Sometimes flowers take a while to catch on. Consider the zinnia. This popular annual flower was first discovered in its native Mexico by the Spanish. They thought it was so unattractive they called it “mal de ojos” or sickness of the eyes. Not a great beginning for a flower. But after years of breeding, the zinnia has been transformed into one of my favorite summer bloomers.
Professionals classify zinnias by their flower shapes and there are lots of them. You'll see references to single, cactus, dahlia, button, and double zinnias. And they come in all colors of the rainbow.
Some of my favorites are the profusion zinnias with their small, mounding habit, single and double flowers and variety of flower colors and zowie! yellow flame for its bright yellow and red colored flowers on a two-foot tall plant.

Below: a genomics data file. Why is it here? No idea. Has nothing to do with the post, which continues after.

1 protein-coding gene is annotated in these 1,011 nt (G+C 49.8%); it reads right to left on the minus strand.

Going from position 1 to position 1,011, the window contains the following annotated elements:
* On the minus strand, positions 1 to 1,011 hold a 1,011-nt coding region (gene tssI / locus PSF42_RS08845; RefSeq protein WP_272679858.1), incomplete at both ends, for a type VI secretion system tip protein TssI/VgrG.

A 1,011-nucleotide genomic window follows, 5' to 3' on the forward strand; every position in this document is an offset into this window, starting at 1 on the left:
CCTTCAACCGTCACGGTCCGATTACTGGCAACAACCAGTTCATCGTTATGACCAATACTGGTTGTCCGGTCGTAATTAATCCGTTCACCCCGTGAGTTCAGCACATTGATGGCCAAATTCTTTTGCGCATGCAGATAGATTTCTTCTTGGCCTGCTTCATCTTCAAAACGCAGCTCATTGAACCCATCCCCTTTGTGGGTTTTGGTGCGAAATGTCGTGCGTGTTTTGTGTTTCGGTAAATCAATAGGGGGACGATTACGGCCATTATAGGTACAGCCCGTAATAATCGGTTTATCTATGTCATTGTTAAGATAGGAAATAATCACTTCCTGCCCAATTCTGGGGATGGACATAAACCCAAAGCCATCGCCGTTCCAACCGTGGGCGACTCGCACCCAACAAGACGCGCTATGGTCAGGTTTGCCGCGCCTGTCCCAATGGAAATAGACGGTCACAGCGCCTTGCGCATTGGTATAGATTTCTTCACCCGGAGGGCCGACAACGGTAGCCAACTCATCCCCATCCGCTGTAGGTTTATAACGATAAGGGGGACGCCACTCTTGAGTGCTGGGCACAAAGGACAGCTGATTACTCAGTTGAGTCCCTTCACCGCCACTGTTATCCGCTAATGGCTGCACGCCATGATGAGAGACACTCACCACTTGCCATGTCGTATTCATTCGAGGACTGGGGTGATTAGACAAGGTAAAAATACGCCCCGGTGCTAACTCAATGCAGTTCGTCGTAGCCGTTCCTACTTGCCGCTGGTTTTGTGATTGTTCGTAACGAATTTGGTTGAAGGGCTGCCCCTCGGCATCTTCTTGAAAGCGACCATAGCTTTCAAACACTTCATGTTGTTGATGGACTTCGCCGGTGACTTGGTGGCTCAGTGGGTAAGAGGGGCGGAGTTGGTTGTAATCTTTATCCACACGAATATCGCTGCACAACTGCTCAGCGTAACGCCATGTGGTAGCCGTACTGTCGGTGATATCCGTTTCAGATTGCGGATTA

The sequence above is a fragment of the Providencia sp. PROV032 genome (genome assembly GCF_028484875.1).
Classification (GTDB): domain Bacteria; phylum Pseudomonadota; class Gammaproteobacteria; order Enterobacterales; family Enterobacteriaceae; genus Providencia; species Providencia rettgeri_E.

If you have trouble with powdery mildew disease, try the Oklahoma series. These double, button-type flowers come in colors such as salmon and yellow. Spray Serenade organic fungicide or a baking soda mix now on zinnia varieties that tend to get powdery mildew to preventive this disease.
Although zinnias are planted from seed or transplants in spring, it's not too late to pop some into the ground for a fall flower show. They need full sun and well-drained, fertile, moist soil. While zinnias look outstanding in their own bed and make an excellent cut flower, we like to mix them in the perennial garden to add color when perennials aren't blooming well. We also grow them in the vegetable garden for beauty and to attract beneficial insects and butterflies.